Skip to main content

6 Books I Wish I Could Read for the First Time Again

Editor Michael Woodson discusses the books that he wishes he could read for the first time over and over again, and the impact they had on his writing.

You know that feeling when a book is so good you hesitate to finish it? And then when you do finish, you want to start it all over again, but as if it’s the first time?

(3 Things I Learned About Writing From Reading L.A. Weather by María Amparo Escandón)

I’ve said this before, but it bears repeating. I came to writing from my love of reading. I’ve always been a voracious reader, and so many books inform, inspire, and invigorate my writing. And I think we all have that list of books that impacted us so profoundly, we wish for a way to replicate the feeling of having read it for the first time over and over again.

Below is a list of books I wish I could read for the first time again, and how they helped my writing.

6 Books I Wish I Could Read for the First Time Again

1. Another Brooklyn by Jacqueline Woodson

6 Books I Wish I Could Read for the First Time Again

IndieBound | Bookshop | Amazon
[WD uses affiliate links.]

A brief and beautiful story about friendship, Jacqueline Woodson's Another Brooklyn is told in few words, but the emotional impact is immense. This was my first Jacqueline Woodson book and it catapulted me into a deep-dive of her work. The moment I finished, I knew this was going to be a book that I carried with me everywhere for whenever I needed a burst of inspiration.

What it taught me: Stories about friendship aren’t just for kids, and looking back on formative relationships can make for emotionally rich storytelling for adults.

2. Fates and Furies by Lauren Groff

6 Books I Wish I Could Read for the First Time Again

IndieBound | Bookshop | Amazon
[WD uses affiliate links.]

An epic and ambitious story of one couple throughout the entire course of their lives, both together and individually, is what I consider to have had the greatest impact on my writing. Lauren Groff's prose in Fates and Furies are so beautiful and poetic, nothing prepared me for it. Every day I wish I could read this for the first time again.

What it taught me: To think of my writing as the layers of an onion, and to keep peeling to find the words that most inspire me.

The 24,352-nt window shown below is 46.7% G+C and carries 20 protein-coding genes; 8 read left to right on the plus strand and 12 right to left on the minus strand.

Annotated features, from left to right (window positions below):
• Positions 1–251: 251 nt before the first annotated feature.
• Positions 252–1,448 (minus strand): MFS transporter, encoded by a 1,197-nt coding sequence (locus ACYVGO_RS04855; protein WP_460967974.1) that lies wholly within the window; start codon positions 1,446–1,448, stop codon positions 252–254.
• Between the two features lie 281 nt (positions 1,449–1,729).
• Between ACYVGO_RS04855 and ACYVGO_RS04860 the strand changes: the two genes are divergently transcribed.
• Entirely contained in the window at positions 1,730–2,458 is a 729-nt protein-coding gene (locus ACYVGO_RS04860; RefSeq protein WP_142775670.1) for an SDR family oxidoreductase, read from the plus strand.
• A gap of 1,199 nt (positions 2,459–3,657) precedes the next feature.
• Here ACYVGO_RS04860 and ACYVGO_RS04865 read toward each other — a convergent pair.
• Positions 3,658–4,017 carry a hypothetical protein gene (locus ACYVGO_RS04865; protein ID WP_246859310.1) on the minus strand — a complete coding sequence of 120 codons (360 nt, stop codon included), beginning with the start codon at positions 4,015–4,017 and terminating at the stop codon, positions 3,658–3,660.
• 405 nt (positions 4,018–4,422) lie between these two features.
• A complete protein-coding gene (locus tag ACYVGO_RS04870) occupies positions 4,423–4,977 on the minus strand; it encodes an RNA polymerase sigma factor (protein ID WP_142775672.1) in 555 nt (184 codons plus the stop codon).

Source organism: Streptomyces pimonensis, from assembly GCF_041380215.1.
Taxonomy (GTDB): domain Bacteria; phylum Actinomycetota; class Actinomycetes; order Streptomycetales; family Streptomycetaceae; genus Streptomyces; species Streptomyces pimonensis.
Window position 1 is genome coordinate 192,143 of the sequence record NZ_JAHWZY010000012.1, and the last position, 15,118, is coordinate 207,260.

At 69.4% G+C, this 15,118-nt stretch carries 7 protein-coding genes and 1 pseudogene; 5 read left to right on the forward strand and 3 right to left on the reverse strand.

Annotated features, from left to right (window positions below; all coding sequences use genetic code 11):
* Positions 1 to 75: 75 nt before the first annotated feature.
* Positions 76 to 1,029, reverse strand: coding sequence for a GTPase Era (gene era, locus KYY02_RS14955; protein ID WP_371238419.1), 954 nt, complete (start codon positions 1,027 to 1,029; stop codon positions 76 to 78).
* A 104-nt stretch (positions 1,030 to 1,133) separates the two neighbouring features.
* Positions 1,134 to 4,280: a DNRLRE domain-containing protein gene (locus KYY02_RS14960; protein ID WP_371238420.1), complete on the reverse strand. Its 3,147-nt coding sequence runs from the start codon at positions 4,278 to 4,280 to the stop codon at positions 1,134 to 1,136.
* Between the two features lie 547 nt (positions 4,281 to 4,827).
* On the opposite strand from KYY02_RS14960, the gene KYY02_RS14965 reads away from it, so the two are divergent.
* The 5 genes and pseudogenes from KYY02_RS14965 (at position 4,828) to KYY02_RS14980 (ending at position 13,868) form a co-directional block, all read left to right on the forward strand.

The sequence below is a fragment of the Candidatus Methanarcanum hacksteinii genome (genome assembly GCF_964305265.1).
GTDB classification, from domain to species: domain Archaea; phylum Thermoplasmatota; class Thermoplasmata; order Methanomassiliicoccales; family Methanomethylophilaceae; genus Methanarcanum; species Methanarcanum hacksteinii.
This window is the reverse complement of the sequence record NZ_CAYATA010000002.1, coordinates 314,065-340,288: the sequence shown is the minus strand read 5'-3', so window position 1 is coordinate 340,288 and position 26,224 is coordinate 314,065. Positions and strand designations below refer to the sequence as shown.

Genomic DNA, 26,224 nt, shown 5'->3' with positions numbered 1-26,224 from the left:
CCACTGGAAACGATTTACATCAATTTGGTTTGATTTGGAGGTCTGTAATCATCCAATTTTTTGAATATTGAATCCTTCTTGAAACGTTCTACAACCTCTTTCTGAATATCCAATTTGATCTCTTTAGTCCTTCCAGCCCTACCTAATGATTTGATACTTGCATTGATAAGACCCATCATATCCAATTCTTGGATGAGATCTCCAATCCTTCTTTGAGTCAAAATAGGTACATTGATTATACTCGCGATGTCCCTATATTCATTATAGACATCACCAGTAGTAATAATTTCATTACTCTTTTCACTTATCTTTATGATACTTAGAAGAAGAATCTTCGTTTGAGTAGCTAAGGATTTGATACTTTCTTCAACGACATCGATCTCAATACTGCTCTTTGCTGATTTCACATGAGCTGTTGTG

3. Giovanni’s Room by James Baldwin

6 Books I Wish I Could Read for the First Time Again

IndieBound | Bookshop | Amazon
[WD uses affiliate links.]

James Baldwin is one of the greatest literary figures throughout all of history, and Giovanni's Room is more than simply a novel that was ahead of its time. It's a subtle, sumptuous, and beautiful story about a love that cannot be. Baldwin's triumph is in his confidence and honesty, and I found myself in no hurry to get to the final page.

What it taught me: To not be afraid to write what feels important to me, even if it’s unpopular.

4. Front Desk by Kelly Yang

9781338157826

IndieBound | Bookshop | Amazon
[WD uses affiliate links.]

One of the best middle grade books of the last decade, Front Desk by Kelly Yang is a story about a family looking for a place to call home when the odds are stacked against them. Yang balances the trials and tribulations of being a child and the immigrant experience with a mix of humor, sincerity, and ultimately hopefulness. Thankfully Front Desk is the first in a series of books, so in one way, I am able to keep reading these characters for the first time again and again!

What it taught me: That there’s always something to learn from a child’s perspective.

5. Less by Andrew Sean Greer

6 Books I Wish I Could Read for the First Time Again

IndieBound | Bookshop | Amazon
[WD uses affiliate links.]

The Pulitzer prize-winning novel that you just want to hug. Less is nothing less (see what I did there?) than hilarious, humble, and honest. Arthur Less is a character you can't help but root for, a romance you wish for, and a narrative reveal that is surprising and satisfying, and will leave you flipping back to page one the moment it's over.